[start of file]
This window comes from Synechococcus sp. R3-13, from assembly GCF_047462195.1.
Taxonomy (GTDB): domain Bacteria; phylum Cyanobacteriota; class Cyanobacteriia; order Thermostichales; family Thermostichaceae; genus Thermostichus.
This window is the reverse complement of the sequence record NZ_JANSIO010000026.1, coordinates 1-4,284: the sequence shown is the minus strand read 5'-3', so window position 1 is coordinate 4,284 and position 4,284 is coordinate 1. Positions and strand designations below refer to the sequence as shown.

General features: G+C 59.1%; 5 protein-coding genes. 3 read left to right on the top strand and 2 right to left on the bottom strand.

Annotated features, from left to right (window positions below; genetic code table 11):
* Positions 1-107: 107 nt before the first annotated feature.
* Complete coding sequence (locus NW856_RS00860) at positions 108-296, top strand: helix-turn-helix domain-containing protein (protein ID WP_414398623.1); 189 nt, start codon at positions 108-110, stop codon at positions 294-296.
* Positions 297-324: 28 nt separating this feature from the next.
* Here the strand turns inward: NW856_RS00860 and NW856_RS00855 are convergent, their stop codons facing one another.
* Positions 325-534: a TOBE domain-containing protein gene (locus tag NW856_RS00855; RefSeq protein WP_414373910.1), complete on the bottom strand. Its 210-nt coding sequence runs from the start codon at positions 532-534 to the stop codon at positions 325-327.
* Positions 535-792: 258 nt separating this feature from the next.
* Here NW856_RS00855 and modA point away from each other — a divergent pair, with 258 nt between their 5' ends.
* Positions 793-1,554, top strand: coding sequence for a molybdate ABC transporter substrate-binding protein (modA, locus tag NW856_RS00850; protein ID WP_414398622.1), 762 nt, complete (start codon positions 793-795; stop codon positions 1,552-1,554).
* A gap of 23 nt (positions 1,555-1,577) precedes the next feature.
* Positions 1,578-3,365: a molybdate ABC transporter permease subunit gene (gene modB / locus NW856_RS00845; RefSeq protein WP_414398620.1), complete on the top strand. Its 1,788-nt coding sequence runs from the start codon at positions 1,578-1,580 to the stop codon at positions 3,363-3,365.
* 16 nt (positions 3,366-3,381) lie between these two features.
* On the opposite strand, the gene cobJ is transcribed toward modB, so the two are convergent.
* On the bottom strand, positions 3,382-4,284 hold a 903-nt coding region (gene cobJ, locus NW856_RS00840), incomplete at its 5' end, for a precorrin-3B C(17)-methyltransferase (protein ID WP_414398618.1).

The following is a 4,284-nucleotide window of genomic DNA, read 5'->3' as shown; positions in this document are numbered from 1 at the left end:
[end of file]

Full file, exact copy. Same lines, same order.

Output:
This window comes from Synechococcus sp. R3-13, from assembly GCF_047462195.1.
Taxonomy (GTDB): domain Bacteria; phylum Cyanobacteriota; class Cyanobacteriia; order Thermostichales; family Thermostichaceae; genus Thermostichus.
This window is the reverse complement of the sequence record NZ_JANSIO010000026.1, coordinates 1-4,284: the sequence shown is the minus strand read 5'-3', so window position 1 is coordinate 4,284 and position 4,284 is coordinate 1. Positions and strand designations below refer to the sequence as shown.

General features: G+C 59.1%; 5 protein-coding genes. 3 read left to right on the top strand and 2 right to left on the bottom strand.

Annotated features, from left to right (window positions below; genetic code table 11):
* Positions 1-107: 107 nt before the first annotated feature.
* Complete coding sequence (locus NW856_RS00860) at positions 108-296, top strand: helix-turn-helix domain-containing protein (protein ID WP_414398623.1); 189 nt, start codon at positions 108-110, stop codon at positions 294-296.
* Positions 297-324: 28 nt separating this feature from the next.
* Here the strand turns inward: NW856_RS00860 and NW856_RS00855 are convergent, their stop codons facing one another.
* Positions 325-534: a TOBE domain-containing protein gene (locus tag NW856_RS00855; RefSeq protein WP_414373910.1), complete on the bottom strand. Its 210-nt coding sequence runs from the start codon at positions 532-534 to the stop codon at positions 325-327.
* Positions 535-792: 258 nt separating this feature from the next.
* Here NW856_RS00855 and modA point away from each other — a divergent pair, with 258 nt between their 5' ends.
* Positions 793-1,554, top strand: coding sequence for a molybdate ABC transporter substrate-binding protein (modA, locus tag NW856_RS00850; protein ID WP_414398622.1), 762 nt, complete (start codon positions 793-795; stop codon positions 1,552-1,554).
* A gap of 23 nt (positions 1,555-1,577) precedes the next feature.
* Positions 1,578-3,365: a molybdate ABC transporter permease subunit gene (gene modB / locus NW856_RS00845; RefSeq protein WP_414398620.1), complete on the top strand. Its 1,788-nt coding sequence runs from the start codon at positions 1,578-1,580 to the stop codon at positions 3,363-3,365.
* 16 nt (positions 3,366-3,381) lie between these two features.
* On the opposite strand, the gene cobJ is transcribed toward modB, so the two are convergent.
* On the bottom strand, positions 3,382-4,284 hold a 903-nt coding region (gene cobJ, locus NW856_RS00840), incomplete at its 5' end, for a precorrin-3B C(17)-methyltransferase (protein ID WP_414398618.1).

The following is a 4,284-nucleotide window of genomic DNA, read 5'->3' as shown; positions in this document are numbered from 1 at the left end: